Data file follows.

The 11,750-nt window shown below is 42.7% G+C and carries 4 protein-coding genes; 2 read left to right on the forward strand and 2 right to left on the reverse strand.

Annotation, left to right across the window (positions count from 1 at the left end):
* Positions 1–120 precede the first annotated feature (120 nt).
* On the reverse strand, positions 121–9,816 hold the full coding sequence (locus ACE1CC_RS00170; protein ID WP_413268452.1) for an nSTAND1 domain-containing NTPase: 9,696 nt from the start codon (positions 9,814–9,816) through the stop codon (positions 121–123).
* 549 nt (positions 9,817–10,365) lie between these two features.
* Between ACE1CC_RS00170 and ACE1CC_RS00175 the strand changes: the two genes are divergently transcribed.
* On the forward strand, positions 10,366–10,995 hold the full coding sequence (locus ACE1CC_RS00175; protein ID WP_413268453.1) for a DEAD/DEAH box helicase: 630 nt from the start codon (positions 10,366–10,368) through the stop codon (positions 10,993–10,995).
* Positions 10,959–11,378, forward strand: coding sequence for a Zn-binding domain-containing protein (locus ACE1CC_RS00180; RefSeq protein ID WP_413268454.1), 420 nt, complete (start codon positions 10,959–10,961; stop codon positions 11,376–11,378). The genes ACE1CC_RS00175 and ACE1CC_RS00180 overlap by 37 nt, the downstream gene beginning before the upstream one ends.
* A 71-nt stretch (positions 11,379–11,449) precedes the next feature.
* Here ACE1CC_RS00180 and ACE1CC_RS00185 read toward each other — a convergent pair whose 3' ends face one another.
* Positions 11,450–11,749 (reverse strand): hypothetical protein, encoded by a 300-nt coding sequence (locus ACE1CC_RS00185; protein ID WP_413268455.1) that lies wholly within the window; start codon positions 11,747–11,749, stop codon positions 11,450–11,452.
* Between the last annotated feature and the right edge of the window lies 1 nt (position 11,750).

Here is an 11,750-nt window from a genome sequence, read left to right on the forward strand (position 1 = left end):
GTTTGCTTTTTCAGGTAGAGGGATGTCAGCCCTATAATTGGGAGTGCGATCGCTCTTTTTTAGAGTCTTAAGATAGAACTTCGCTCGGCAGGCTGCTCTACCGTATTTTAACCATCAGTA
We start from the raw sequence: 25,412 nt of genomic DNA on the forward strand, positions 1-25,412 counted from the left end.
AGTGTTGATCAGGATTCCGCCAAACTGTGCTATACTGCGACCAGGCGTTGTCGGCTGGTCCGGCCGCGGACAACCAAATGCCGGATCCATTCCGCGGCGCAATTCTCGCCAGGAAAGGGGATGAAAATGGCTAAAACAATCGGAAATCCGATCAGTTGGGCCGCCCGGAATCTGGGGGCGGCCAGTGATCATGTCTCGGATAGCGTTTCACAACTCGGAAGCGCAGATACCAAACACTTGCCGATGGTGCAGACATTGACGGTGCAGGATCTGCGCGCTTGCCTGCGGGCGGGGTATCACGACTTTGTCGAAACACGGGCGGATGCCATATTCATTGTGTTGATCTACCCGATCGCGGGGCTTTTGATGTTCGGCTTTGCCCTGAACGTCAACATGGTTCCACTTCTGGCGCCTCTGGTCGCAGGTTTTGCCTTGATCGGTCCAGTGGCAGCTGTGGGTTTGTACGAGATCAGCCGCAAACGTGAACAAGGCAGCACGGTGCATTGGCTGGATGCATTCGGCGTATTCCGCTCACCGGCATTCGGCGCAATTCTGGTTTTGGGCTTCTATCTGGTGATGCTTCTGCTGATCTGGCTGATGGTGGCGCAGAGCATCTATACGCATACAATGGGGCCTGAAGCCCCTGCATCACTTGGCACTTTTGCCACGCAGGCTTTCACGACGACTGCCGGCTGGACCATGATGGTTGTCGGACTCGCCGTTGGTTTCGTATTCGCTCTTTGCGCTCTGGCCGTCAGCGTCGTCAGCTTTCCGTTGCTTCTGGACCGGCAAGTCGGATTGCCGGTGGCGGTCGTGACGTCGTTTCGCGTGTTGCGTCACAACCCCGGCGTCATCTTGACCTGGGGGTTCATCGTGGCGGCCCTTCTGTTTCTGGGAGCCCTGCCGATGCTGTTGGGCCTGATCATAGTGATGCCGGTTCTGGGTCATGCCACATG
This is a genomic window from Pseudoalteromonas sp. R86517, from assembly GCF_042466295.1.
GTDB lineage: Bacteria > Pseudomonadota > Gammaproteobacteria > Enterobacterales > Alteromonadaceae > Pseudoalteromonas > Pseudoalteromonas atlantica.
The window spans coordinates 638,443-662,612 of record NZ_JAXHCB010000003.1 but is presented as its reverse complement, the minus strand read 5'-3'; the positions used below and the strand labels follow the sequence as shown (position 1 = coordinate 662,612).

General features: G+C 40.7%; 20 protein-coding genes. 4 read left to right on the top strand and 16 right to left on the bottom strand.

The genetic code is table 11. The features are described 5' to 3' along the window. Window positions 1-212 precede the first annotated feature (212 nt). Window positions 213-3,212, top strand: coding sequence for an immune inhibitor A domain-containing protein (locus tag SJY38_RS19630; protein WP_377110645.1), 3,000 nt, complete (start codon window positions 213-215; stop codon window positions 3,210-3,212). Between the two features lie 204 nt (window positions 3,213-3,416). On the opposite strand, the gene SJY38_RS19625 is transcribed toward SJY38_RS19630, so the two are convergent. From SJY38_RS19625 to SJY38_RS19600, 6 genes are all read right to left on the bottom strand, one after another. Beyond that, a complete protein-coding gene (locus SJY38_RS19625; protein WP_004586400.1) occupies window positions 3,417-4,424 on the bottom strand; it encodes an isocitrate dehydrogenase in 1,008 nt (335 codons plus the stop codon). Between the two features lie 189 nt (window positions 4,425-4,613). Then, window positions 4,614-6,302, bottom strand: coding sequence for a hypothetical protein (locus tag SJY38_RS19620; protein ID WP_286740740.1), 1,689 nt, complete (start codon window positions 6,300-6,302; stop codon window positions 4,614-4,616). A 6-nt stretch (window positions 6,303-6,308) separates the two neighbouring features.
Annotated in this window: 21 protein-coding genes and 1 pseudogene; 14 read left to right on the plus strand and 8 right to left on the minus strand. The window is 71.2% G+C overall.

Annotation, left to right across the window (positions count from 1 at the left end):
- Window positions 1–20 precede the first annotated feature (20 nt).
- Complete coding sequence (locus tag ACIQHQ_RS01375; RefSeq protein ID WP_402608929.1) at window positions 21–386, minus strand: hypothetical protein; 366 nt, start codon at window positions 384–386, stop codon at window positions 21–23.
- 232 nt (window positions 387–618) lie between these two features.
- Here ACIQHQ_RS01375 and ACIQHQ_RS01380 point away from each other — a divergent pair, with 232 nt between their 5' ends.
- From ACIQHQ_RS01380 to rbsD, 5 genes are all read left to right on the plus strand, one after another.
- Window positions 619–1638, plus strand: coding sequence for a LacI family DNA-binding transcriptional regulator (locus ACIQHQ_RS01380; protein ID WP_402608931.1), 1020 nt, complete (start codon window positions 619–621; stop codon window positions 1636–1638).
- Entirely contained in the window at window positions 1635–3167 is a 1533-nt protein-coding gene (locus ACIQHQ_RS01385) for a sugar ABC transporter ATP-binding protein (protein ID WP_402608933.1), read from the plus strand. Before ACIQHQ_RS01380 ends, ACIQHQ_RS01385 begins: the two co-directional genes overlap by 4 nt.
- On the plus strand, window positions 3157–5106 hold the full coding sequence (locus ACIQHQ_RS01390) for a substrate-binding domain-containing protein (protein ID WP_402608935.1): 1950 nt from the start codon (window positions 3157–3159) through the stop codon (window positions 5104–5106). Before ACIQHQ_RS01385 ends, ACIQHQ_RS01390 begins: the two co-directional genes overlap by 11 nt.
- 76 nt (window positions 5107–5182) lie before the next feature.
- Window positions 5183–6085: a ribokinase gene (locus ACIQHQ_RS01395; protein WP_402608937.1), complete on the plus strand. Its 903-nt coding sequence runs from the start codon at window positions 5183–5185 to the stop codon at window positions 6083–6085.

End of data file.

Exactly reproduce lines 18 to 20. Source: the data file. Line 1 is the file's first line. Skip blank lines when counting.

GTDB lineage: Bacteria > Pseudomonadota > Gammaproteobacteria > Enterobacterales > Alteromonadaceae > Pseudoalteromonas > Pseudoalteromonas atlantica.
The window spans coordinates 638,443-662,612 of record NZ_JAXHCB010000003.1 but is presented as its reverse complement, the minus strand read 5'-3'; the positions used below and the strand labels follow the sequence as shown (position 1 = coordinate 662,612).

General features: G+C 40.7%; 20 protein-coding genes. 4 read left to right on the top strand and 16 right to left on the bottom strand.